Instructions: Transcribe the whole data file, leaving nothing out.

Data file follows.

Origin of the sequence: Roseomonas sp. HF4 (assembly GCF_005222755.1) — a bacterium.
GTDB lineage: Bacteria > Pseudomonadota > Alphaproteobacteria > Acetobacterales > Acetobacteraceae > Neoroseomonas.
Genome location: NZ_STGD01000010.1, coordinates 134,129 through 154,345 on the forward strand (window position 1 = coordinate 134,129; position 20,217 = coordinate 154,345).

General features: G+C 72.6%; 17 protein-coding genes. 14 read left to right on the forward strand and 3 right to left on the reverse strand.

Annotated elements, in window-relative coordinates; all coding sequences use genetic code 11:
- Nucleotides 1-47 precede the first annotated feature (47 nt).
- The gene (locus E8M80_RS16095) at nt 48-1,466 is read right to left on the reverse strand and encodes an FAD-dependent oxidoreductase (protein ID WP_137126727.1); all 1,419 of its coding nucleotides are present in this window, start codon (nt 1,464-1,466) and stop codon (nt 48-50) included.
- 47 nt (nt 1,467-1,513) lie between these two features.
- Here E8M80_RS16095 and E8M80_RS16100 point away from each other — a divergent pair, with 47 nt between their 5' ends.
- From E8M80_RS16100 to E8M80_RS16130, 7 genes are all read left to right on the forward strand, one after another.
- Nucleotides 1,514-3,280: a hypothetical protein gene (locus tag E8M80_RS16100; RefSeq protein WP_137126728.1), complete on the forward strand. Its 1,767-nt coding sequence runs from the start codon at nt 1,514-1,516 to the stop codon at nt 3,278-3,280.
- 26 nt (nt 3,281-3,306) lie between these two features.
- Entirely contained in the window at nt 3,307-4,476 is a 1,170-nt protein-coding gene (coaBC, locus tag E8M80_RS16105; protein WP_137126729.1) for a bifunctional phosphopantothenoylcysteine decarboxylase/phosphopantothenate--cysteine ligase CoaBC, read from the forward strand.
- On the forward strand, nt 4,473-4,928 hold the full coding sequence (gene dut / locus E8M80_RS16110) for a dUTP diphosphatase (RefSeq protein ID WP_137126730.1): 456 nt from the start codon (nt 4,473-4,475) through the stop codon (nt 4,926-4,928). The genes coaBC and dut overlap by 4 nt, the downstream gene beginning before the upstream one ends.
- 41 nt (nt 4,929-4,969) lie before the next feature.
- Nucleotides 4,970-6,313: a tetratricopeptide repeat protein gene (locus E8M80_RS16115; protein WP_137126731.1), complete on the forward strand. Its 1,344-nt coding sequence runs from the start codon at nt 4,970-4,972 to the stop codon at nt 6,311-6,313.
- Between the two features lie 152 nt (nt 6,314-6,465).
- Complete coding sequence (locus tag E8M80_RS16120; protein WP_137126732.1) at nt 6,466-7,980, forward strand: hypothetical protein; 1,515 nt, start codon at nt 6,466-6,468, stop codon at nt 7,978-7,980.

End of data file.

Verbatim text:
Origin of the sequence: Roseomonas sp. HF4 (assembly GCF_005222755.1) — a bacterium.
GTDB lineage: Bacteria > Pseudomonadota > Alphaproteobacteria > Acetobacterales > Acetobacteraceae > Neoroseomonas.
Genome location: NZ_STGD01000010.1, coordinates 134,129 through 154,345 on the forward strand (window position 1 = coordinate 134,129; position 20,217 = coordinate 154,345).

General features: G+C 72.6%; 17 protein-coding genes. 14 read left to right on the forward strand and 3 right to left on the reverse strand.

Annotated elements, in window-relative coordinates; all coding sequences use genetic code 11:
- Nucleotides 1-47 precede the first annotated feature (47 nt).
- The gene (locus E8M80_RS16095) at nt 48-1,466 is read right to left on the reverse strand and encodes an FAD-dependent oxidoreductase (protein ID WP_137126727.1); all 1,419 of its coding nucleotides are present in this window, start codon (nt 1,464-1,466) and stop codon (nt 48-50) included.
- 47 nt (nt 1,467-1,513) lie between these two features.
- Here E8M80_RS16095 and E8M80_RS16100 point away from each other — a divergent pair, with 47 nt between their 5' ends.
- From E8M80_RS16100 to E8M80_RS16130, 7 genes are all read left to right on the forward strand, one after another.
- Nucleotides 1,514-3,280: a hypothetical protein gene (locus tag E8M80_RS16100; RefSeq protein WP_137126728.1), complete on the forward strand. Its 1,767-nt coding sequence runs from the start codon at nt 1,514-1,516 to the stop codon at nt 3,278-3,280.
- 26 nt (nt 3,281-3,306) lie between these two features.
- Entirely contained in the window at nt 3,307-4,476 is a 1,170-nt protein-coding gene (coaBC, locus tag E8M80_RS16105; protein WP_137126729.1) for a bifunctional phosphopantothenoylcysteine decarboxylase/phosphopantothenate--cysteine ligase CoaBC, read from the forward strand.
- On the forward strand, nt 4,473-4,928 hold the full coding sequence (gene dut / locus E8M80_RS16110) for a dUTP diphosphatase (RefSeq protein ID WP_137126730.1): 456 nt from the start codon (nt 4,473-4,475) through the stop codon (nt 4,926-4,928). The genes coaBC and dut overlap by 4 nt, the downstream gene beginning before the upstream one ends.
- 41 nt (nt 4,929-4,969) lie before the next feature.
- Nucleotides 4,970-6,313: a tetratricopeptide repeat protein gene (locus E8M80_RS16115; protein WP_137126731.1), complete on the forward strand. Its 1,344-nt coding sequence runs from the start codon at nt 4,970-4,972 to the stop codon at nt 6,311-6,313.
- Between the two features lie 152 nt (nt 6,314-6,465).
- Complete coding sequence (locus tag E8M80_RS16120; protein WP_137126732.1) at nt 6,466-7,980, forward strand: hypothetical protein; 1,515 nt, start codon at nt 6,466-6,468, stop codon at nt 7,978-7,980.